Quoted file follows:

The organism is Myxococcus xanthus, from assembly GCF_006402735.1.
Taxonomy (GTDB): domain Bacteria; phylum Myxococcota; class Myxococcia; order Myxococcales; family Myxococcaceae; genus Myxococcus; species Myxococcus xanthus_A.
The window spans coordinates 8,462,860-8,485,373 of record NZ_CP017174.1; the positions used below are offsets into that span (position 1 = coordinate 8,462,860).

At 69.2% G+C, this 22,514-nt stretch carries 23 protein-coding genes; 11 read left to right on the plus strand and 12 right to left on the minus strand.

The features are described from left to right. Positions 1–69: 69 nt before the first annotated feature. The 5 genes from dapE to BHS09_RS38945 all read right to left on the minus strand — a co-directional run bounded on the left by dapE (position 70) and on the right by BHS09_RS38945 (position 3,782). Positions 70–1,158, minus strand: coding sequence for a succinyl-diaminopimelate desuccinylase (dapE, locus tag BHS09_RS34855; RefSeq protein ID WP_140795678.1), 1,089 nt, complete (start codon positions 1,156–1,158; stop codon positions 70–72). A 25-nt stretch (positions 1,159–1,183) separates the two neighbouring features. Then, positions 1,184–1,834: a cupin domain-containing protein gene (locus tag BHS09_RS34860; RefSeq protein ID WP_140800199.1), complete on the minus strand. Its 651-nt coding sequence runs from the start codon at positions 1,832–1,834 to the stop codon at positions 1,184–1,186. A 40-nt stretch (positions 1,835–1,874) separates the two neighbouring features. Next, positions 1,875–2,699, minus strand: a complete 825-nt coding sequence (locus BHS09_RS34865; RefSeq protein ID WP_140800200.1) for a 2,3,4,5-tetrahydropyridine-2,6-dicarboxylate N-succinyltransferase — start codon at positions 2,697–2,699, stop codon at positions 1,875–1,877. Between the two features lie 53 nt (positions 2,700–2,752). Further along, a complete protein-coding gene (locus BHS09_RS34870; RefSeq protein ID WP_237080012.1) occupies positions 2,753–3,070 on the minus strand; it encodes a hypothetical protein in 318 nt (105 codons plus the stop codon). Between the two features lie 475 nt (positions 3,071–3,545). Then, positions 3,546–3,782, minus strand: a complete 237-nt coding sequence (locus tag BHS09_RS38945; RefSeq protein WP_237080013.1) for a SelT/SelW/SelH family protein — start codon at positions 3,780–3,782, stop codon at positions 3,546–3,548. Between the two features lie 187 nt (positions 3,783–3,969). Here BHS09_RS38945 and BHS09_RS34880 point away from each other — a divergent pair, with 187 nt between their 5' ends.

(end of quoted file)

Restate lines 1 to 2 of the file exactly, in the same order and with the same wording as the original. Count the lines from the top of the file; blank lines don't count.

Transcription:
The organism is Myxococcus xanthus, from assembly GCF_006402735.1.
Taxonomy (GTDB): domain Bacteria; phylum Myxococcota; class Myxococcia; order Myxococcales; family Myxococcaceae; genus Myxococcus; species Myxococcus xanthus_A.